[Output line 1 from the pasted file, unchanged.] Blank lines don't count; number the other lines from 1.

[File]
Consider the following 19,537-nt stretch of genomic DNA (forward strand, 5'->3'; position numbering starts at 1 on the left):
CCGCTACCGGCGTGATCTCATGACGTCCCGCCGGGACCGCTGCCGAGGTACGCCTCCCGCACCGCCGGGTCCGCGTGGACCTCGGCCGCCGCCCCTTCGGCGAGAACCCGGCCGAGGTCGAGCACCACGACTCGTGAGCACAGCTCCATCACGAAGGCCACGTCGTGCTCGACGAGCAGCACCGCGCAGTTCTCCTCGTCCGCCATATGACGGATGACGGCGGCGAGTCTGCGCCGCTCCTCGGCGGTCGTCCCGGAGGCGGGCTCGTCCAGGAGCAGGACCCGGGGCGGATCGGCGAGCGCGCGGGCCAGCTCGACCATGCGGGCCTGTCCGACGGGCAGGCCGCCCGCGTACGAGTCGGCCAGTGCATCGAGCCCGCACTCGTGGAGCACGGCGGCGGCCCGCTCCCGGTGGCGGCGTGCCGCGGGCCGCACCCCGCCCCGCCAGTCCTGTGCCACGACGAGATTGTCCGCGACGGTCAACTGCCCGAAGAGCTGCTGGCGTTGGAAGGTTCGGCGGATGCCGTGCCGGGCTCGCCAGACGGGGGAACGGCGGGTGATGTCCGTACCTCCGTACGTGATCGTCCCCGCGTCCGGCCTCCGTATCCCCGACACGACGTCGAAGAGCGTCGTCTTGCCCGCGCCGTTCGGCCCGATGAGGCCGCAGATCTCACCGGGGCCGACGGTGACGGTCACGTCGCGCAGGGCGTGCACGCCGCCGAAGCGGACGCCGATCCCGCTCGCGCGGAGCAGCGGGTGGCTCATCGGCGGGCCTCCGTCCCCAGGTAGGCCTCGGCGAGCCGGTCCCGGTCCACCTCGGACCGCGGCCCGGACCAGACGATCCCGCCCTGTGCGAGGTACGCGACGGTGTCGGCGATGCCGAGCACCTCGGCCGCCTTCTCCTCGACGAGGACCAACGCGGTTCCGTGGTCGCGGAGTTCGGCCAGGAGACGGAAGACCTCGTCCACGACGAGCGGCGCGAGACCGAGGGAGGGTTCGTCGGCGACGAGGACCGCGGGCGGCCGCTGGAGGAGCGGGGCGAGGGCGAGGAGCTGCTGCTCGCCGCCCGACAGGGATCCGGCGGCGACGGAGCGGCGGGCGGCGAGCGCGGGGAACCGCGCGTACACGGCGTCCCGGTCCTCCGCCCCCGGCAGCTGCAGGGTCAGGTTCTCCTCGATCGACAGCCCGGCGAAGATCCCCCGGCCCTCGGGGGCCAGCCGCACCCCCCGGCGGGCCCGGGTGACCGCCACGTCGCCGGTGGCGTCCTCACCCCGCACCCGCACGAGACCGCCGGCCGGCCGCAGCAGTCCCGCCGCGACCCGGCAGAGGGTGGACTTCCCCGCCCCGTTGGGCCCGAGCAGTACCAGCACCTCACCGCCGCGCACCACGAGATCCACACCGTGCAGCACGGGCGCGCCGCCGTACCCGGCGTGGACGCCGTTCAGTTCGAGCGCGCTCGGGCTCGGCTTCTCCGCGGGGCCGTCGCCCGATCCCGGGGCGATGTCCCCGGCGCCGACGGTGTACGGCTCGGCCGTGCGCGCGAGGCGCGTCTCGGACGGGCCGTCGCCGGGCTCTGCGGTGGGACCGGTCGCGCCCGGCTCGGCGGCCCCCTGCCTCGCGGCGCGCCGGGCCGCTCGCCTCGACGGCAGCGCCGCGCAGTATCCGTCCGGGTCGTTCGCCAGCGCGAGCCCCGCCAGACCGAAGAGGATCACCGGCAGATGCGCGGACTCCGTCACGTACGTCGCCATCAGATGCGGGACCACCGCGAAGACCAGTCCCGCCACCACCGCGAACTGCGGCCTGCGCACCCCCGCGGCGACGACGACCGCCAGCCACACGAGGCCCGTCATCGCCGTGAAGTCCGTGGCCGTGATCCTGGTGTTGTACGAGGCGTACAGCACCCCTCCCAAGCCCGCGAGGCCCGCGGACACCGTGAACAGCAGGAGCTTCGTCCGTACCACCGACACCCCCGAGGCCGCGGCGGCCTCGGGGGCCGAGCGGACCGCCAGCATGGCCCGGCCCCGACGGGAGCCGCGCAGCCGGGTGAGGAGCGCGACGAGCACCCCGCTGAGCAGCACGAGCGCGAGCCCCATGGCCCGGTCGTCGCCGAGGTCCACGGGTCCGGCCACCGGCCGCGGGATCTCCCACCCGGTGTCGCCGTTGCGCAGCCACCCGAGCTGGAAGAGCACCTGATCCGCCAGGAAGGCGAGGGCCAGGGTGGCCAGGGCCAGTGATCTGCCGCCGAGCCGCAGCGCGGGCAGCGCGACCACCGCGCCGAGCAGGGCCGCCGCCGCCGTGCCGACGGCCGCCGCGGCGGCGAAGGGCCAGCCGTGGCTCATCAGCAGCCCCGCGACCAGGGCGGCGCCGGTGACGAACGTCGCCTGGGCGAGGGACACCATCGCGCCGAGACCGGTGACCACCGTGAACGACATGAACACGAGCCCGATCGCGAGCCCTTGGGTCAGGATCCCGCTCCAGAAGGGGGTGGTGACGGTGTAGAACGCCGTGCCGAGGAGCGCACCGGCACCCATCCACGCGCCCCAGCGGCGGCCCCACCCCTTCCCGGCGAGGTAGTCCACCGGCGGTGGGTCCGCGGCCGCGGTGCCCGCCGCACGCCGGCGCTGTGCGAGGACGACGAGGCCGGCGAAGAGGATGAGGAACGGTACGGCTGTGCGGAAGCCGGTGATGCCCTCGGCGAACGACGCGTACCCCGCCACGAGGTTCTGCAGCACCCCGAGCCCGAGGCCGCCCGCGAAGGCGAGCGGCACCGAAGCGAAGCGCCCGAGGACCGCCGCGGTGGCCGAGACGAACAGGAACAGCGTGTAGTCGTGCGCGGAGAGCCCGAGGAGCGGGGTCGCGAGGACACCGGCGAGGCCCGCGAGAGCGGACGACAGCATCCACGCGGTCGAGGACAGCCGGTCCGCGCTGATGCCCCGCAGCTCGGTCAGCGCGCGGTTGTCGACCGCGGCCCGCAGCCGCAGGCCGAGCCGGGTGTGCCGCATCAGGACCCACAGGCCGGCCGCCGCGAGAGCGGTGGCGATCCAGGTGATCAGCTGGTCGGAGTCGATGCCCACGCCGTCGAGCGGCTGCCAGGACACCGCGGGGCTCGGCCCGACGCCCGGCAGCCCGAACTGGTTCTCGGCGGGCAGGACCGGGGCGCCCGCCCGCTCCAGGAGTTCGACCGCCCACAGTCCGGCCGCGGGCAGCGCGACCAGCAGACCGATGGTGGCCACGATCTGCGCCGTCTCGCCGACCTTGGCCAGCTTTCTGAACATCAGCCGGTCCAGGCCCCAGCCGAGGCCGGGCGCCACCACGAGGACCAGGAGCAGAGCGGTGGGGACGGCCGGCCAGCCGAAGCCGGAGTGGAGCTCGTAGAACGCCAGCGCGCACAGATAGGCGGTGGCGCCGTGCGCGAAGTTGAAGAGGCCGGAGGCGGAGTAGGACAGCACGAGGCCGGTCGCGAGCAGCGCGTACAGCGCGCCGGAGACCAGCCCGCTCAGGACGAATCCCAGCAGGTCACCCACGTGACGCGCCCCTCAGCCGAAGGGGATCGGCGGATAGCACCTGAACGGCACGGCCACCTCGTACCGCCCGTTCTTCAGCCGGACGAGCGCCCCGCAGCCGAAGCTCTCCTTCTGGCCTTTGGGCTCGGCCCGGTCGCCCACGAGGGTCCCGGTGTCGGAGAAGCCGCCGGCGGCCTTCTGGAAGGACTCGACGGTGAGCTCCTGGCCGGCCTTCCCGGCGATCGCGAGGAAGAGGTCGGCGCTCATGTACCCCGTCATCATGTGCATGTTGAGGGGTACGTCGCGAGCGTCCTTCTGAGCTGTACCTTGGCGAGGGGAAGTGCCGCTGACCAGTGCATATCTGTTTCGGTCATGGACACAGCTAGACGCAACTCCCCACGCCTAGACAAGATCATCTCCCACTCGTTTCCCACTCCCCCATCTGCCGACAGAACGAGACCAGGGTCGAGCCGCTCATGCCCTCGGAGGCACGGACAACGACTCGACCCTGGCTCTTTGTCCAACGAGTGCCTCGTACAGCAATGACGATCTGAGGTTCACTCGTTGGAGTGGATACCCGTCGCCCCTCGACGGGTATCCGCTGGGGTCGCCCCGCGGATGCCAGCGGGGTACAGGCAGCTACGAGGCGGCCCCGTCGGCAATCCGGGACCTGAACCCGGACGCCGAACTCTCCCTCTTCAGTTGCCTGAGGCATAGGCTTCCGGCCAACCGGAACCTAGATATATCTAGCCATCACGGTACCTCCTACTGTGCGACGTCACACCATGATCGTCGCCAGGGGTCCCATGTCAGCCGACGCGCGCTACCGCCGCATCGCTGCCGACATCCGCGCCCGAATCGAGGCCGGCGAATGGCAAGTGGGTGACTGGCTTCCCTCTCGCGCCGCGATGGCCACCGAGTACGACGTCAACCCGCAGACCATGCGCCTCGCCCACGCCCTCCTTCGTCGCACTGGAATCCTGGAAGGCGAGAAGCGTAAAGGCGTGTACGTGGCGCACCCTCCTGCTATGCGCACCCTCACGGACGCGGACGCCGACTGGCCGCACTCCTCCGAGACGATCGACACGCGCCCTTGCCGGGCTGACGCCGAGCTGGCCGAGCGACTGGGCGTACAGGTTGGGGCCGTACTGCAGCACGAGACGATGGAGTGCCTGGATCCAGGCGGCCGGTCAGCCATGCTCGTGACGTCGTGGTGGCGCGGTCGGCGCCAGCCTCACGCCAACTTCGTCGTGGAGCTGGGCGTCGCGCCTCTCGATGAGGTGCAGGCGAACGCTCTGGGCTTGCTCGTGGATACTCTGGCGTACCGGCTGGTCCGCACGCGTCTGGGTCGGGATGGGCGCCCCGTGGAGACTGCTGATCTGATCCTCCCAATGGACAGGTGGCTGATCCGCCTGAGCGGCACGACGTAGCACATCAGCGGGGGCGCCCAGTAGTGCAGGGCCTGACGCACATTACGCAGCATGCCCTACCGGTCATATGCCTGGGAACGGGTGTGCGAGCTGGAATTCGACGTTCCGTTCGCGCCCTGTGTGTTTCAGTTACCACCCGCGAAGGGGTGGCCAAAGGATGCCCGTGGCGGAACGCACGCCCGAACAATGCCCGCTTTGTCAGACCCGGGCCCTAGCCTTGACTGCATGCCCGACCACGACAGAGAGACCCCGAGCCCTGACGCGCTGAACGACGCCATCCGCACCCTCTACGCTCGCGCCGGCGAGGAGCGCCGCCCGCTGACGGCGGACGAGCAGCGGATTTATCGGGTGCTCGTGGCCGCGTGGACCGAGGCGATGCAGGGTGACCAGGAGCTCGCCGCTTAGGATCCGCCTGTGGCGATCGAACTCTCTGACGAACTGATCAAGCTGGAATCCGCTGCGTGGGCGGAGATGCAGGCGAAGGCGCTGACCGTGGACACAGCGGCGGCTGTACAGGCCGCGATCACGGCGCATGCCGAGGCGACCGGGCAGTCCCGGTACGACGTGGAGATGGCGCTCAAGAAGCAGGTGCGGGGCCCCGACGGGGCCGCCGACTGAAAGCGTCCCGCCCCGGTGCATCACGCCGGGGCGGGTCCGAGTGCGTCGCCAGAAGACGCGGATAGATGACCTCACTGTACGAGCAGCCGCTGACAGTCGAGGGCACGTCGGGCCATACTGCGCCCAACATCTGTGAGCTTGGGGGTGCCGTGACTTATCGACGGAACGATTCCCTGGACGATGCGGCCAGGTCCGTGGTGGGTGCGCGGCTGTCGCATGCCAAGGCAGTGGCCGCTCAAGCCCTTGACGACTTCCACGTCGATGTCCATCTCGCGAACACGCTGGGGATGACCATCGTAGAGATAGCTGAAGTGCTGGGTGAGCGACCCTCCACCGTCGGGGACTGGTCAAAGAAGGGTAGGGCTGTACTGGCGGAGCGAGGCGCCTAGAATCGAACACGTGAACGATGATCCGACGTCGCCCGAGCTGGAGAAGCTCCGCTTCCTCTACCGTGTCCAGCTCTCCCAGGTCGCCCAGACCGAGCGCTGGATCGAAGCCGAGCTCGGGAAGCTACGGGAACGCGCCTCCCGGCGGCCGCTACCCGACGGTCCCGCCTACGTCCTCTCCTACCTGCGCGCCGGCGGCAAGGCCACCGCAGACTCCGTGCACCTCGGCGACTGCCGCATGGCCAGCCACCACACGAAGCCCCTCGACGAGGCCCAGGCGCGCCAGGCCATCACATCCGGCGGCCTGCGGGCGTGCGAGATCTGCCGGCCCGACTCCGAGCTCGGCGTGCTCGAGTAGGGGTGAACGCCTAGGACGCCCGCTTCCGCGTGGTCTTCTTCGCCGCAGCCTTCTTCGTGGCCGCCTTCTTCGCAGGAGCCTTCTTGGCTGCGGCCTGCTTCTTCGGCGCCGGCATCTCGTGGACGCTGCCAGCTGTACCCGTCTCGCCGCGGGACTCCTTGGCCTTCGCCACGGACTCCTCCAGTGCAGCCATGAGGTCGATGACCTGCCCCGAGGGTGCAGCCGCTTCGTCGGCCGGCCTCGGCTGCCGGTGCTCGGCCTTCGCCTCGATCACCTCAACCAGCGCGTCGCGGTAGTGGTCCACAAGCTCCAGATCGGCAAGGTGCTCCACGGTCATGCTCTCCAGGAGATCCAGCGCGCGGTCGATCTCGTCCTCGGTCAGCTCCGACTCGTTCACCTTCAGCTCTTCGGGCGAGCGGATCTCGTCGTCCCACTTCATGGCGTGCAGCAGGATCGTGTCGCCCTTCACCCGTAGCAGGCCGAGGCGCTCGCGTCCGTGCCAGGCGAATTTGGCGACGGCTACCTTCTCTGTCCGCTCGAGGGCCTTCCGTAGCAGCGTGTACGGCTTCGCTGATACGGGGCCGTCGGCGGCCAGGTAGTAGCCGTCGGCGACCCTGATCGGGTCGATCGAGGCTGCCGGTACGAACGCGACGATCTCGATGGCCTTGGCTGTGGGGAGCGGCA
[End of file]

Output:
Consider the following 19,537-nt stretch of genomic DNA (forward strand, 5'->3'; position numbering starts at 1 on the left):